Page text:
Marco Rubio and Ted Cruz followed nearly identical plans in Thursday night’s Republican presidential debate. They cast themselves as the true conservatives in the debate and attacked Donald Trump as an ideological heretic. They almost completely abstained from attacks against each other, recognizing that Trump is on the verge of breaking away from the pack. And they picked apart his business record for its use of undocumented-immigrant labor and crookedness. Flanking Trump, the two shrewd, ambitious Cuban-American, first-term senators attempted to bring the front-runner down to Earth. If they failed to expose Trump in past debates — and judged by votes, if not by debating points, they have — it is hard to believe they succeeded this time.
The most effective hits against Trump came on his business record (ironically, one of the only subjects in the debate where Trump possesses some actual knowledge). He appeared uncomfortable and offered weak defenses. Why did he hire undocumented immigrants in his Miami hotel? Because it’s hard to find good help. Did he employ undocumented workers in Poland? That was a long time ago, Trump “explained.” At one point, Trump complained about being the subject of so many attacks, a clear sign of distress.
On the other hand, Rubio has built high favorability ratings while consistently refusing to attack fellow Republicans — indeed, by praising them as all superior to the Democrats. It remains to be seen if his high favorability can survive his new role as attack dog. In the meantime, he drew blood on Trump more effectively than any other antagonists have to date.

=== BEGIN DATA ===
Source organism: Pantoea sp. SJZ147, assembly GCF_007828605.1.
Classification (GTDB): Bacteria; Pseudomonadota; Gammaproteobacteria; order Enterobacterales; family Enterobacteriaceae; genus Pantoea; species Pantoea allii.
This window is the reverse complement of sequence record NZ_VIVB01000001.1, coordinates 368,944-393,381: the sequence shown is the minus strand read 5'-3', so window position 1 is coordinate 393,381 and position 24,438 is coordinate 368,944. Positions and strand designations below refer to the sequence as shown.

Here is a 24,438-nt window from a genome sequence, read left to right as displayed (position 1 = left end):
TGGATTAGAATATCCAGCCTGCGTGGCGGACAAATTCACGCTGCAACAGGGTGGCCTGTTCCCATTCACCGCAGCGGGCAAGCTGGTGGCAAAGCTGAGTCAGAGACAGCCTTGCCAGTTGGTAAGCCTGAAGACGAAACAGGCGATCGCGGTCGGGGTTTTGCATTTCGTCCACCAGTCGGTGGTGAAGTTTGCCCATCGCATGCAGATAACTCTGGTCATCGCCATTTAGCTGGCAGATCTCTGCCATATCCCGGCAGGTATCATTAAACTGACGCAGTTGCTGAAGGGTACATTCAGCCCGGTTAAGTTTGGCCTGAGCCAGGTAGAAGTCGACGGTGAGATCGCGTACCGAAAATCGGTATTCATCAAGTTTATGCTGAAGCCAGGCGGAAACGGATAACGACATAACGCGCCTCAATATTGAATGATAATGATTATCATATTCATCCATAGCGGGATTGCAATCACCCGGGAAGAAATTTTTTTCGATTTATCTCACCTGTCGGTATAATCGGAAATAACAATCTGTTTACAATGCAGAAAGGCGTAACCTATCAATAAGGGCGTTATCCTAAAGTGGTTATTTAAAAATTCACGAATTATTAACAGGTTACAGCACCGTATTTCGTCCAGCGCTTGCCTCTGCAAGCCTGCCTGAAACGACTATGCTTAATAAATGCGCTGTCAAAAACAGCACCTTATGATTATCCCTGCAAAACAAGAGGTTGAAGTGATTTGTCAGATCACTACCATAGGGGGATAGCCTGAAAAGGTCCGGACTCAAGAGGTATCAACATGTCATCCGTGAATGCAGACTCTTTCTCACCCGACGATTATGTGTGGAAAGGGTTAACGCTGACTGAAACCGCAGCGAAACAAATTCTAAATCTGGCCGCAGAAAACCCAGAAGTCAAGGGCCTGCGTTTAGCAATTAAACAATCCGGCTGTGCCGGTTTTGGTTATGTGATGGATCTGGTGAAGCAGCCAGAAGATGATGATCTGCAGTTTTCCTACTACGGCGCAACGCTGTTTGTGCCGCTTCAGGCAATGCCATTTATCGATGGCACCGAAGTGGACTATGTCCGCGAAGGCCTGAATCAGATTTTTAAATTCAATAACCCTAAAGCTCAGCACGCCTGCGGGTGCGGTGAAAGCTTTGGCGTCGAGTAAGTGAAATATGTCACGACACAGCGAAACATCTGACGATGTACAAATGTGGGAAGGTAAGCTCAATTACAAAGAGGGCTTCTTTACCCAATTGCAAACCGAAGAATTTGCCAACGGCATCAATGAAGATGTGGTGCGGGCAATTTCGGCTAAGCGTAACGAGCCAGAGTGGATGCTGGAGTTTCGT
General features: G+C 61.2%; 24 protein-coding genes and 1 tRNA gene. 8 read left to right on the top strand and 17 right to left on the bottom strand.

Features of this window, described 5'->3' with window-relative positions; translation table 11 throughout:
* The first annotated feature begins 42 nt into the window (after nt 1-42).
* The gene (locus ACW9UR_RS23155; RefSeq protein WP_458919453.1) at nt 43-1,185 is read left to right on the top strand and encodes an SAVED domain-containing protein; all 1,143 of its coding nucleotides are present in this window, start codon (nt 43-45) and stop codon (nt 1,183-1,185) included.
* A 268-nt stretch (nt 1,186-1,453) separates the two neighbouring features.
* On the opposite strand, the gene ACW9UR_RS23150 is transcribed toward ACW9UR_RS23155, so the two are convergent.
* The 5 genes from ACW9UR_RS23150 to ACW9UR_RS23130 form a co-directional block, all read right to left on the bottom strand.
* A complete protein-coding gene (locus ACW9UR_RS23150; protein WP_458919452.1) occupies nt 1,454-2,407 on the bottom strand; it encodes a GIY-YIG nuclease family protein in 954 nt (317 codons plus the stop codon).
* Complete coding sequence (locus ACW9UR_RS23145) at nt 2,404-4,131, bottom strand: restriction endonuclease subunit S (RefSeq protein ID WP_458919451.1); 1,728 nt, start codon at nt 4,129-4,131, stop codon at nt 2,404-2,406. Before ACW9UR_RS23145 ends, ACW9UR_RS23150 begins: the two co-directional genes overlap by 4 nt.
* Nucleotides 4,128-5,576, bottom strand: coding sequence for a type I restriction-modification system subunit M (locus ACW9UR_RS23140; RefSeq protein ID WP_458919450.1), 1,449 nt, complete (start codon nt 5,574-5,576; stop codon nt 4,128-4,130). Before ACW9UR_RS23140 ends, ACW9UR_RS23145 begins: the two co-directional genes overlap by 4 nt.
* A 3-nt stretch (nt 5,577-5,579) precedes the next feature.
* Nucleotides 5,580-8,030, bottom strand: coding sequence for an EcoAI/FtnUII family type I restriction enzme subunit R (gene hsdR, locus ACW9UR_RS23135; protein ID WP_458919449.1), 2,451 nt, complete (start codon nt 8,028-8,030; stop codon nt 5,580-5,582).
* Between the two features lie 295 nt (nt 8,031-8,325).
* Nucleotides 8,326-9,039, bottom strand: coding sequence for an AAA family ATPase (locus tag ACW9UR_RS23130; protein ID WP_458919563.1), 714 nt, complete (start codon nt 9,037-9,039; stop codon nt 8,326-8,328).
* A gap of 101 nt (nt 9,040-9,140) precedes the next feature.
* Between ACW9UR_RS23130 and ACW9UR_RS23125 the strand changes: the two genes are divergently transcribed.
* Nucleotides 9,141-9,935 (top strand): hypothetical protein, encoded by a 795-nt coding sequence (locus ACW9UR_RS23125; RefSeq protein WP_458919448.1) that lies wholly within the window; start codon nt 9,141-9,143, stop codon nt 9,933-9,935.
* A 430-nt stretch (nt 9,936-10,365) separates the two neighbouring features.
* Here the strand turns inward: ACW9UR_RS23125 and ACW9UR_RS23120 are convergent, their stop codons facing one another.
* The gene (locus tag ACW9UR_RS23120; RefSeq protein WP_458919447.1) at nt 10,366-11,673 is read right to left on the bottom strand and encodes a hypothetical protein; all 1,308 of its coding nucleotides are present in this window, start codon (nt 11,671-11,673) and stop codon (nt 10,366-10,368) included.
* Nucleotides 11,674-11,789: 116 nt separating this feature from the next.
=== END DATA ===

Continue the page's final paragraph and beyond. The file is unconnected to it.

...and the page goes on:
But toward the end of the debate, Trump recaptured his footing. During one exchange, Trump mentioned that he had donated money to Cruz. Rubio piped in that Trump had not given him anything, and Trump replied that Rubio had sent him a book with a message telling him he was doing a great job. Then he dismissed Rubio as a choke artist and Cruz as a liar. It was the Trump persona in its essence — the overbearing alpha-male character he honed as a reality-television star. Set in the middle of his two antagonists, and towering over them, he managed to restore them to their place as supplicants — politicians, mere talkers.
The ideological contrast was more fascinating. Unlike most primary debates, where candidates race to outflank each other, Trump and Rubio/Cruz allowed each other to hold the ground they wanted to defend. Rubio used both his opening and closing statements to position himself as the philosophically pure champion of the “conservative movement.” Rubio, like Cruz, assailed Trump as a moderate, and Trump seemed happy to accept the label. He presented himself as the pragmatic pro-Israel candidate, the one who would try to make a peace deal, while Rubio and Cruz insisted the Palestinians could never be dealt with. Trump even depicted Ronald Reagan as only somewhat conservative. In one extended exchange, he repeatedly promised not to allow Americans to die from lack of health insurance, a promise Rubio and Cruz attacked as heresy. Trump’s position reflected the message that has allowed him to dominate the most moderate segments of the Republican electorate.
In Trump’s closing statement, he promised to “get it done.” It was a reiteration of the vacuous populist promise that has sustained his popularity. Cruz and Rubio are betting that they can defeat Trump by prying him apart from conservative dogma, convincing Republicans he cannot be trusted to hold the party line. They are probably right about that. But the evidence to date suggests Trump’s voters just don’t care.